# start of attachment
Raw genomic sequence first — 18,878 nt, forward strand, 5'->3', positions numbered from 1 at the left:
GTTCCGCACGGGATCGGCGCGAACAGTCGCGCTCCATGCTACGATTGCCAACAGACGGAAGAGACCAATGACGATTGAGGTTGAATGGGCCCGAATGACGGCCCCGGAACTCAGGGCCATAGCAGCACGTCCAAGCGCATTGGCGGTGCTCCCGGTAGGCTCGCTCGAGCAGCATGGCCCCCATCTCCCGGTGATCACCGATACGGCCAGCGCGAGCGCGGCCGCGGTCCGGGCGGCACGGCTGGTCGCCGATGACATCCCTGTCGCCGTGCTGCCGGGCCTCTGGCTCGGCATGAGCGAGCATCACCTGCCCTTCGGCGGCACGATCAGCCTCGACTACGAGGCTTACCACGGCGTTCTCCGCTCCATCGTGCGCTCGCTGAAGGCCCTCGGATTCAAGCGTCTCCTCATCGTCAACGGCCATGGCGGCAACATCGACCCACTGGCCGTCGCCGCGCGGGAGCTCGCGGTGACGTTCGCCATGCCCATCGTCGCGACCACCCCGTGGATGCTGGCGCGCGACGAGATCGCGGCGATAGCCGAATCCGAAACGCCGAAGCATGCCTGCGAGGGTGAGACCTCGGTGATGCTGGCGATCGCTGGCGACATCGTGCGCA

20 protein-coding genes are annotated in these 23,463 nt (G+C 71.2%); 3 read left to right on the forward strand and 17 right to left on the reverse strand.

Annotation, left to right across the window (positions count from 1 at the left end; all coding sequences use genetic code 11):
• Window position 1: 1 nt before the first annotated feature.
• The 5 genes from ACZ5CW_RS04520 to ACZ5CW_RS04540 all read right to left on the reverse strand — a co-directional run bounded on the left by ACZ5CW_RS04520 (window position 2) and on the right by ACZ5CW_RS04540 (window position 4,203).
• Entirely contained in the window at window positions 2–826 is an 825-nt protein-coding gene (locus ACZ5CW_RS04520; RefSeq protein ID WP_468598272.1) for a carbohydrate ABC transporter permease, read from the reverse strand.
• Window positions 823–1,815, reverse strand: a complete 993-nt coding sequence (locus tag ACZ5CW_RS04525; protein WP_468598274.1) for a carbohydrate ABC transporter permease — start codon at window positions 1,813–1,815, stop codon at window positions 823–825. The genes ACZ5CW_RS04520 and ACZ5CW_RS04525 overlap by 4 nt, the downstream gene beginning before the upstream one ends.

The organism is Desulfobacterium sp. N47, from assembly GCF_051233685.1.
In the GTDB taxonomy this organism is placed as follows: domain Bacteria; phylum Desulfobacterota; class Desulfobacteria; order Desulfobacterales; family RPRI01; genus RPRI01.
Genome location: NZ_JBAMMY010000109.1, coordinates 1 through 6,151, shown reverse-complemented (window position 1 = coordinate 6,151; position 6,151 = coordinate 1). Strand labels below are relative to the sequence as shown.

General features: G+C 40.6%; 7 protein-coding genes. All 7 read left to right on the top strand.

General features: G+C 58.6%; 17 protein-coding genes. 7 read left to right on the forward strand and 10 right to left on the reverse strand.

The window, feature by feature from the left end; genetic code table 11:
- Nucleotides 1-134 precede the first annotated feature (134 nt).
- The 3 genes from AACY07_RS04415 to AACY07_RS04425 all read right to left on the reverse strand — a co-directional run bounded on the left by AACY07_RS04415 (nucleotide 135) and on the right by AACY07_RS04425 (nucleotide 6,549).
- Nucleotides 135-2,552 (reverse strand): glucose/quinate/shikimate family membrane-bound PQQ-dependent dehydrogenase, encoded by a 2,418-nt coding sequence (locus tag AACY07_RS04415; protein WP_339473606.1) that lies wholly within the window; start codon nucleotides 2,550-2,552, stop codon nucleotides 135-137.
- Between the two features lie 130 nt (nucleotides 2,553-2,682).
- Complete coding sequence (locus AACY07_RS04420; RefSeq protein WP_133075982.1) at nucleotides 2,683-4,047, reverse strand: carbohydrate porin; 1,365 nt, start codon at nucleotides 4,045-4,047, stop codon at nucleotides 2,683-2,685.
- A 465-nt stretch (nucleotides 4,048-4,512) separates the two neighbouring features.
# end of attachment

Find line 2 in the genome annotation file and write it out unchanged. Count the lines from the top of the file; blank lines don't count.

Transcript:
GTTCCGCACGGGATCGGCGCGAACAGTCGCGCTCCATGCTACGATTGCCAACAGACGGAAGAGACCAATGACGATTGAGGTTGAATGGGCCCGAATGACGGCCCCGGAACTCAGGGCCATAGCAGCACGTCCAAGCGCATTGGCGGTGCTCCCGGTAGGCTCGCTCGAGCAGCATGGCCCCCATCTCCCGGTGATCACCGATACGGCCAGCGCGAGCGCGGCCGCGGTCCGGGCGGCACGGCTGGTCGCCGATGACATCCCTGTCGCCGTGCTGCCGGGCCTCTGGCTCGGCATGAGCGAGCATCACCTGCCCTTCGGCGGCACGATCAGCCTCGACTACGAGGCTTACCACGGCGTTCTCCGCTCCATCGTGCGCTCGCTGAAGGCCCTCGGATTCAAGCGTCTCCTCATCGTCAACGGCCATGGCGGCAACATCGACCCACTGGCCGTCGCCGCGCGGGAGCTCGCGGTGACGTTCGCCATGCCCATCGTCGCGACCACCCCGTGGATGCTGGCGCGCGACGAGATCGCGGCGATAGCCGAATCCGAAACGCCGAAGCATGCCTGCGAGGGTGAGACCTCGGTGATGCTGGCGATCGCTGGCGACATCGTGCGCA